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Court: Claims against ingredient supplier not covered by insurance

Appeals court finds insurer for Gold Coast Commodities does not have a duty to defend the company against lawsuits alleging dumping of pollutants due to the policy’s pollution exclusion.

Wastewater Sewage Dumping
KatMoy |

A company that converts used cooking oil and vegetable byproducts into animal feed ingredients is not entitled to insurance coverage due to its insurance policy’s pollution exclusion, a U.S. Court of Appeals ruled.

In Gold Coast Commodities Inc. v. Travelers Casualty and Surety Co. of America, the U.S. Court of Appeals for the Fifth Circuit found that the unambiguous wording of the policy’s pollution exclusion means Travelers did not have a duty to defend Gold Coast in lawsuits claiming the company dumped pollutants into the local sewer system.

“An insurance policy’s pollution exclusion deters deliberate or negligent behavior that leads to environmental harm,” the ruling said. “When we hold that a pollution exclusion excludes the insured from coverage, we protect the insurer’s right to disincentivize corporations from engaging in bad faith actions with a known environmental impact. This case arises from claims asserted against an insured and, due to a pollution exclusion, those claims fall outside the insurance policy’s reach.”

Gold Coast, based in Brandon, Mississippi, was insured under Travelers’ policy from June 2016 through June 2019. In July 2018, the city of Brandon filed suit against Gold Coast alleging it dumped “significant amounts of high-temperature, corrosive, low-pH wastewater into the city’s sewer system.” These actions are alleged to have occurred during the policy period.

In June 2021, the City of Jackson filed suit in the Circuit Court of Hinds County against Gold Coast and its principals alleging that Gold Coast dumped “high-temperature and corrosive” industrial waste into the city’s sewer system. These actions are also alleged to have occurred during the policy period.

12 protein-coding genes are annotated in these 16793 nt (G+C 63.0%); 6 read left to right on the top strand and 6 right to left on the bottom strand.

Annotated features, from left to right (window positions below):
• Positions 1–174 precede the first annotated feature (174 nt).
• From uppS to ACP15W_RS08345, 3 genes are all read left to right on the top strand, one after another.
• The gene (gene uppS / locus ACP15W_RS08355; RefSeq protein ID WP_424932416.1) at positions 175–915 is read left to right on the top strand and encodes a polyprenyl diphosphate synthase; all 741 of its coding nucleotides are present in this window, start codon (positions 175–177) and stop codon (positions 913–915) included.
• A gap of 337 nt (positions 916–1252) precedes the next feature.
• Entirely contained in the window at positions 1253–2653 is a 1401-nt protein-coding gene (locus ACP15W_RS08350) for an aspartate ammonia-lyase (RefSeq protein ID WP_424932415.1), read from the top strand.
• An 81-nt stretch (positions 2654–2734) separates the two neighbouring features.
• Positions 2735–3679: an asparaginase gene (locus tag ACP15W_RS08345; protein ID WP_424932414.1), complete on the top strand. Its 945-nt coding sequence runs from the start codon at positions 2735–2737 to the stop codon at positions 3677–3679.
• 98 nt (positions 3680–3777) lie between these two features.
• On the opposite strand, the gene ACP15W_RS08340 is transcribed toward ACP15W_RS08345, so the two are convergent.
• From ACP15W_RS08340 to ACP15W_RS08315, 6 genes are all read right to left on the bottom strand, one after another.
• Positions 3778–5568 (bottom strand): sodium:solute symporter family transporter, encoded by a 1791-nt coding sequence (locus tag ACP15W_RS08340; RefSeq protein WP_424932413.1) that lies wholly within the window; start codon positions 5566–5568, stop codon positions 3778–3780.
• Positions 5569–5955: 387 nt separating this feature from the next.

Brandon and Jackson seek to recover damages from negligence resulting from the discharge or release of pollutants.

Travelers denied coverage against Brandon and Jackson, citing the pollution exclusion in the policy, which states Travelers “will not be liable for loss for any claim based upon or arising out of the actual, alleged or threatened discharge, dispersal, seepage, migration, release or escape of any pollutant.”

The policy defines “pollutant” as any “solid, liquid, gaseous or thermal irritant or contaminant, including smoke, vapor, soot, fumes, acids, alkalis, chemicals and waste. Waste includes materials to be recycled, reconditioned or reclaimed.”

A district court found that the claims against Gold Coast were excluded from coverage under the pollution exclusion. The appeals court affirmed the district court’s opinion.

“As the district court explained, the deliberate discharge of toxic industrial waste ‘is precisely the type of activity to which (Traveler’s policy pollution exclusion) was intended to apply,’” the appeals court ruling said. “The policy is not ambiguous. Because the policy is not ambiguous, the claims are excluded from coverage.”

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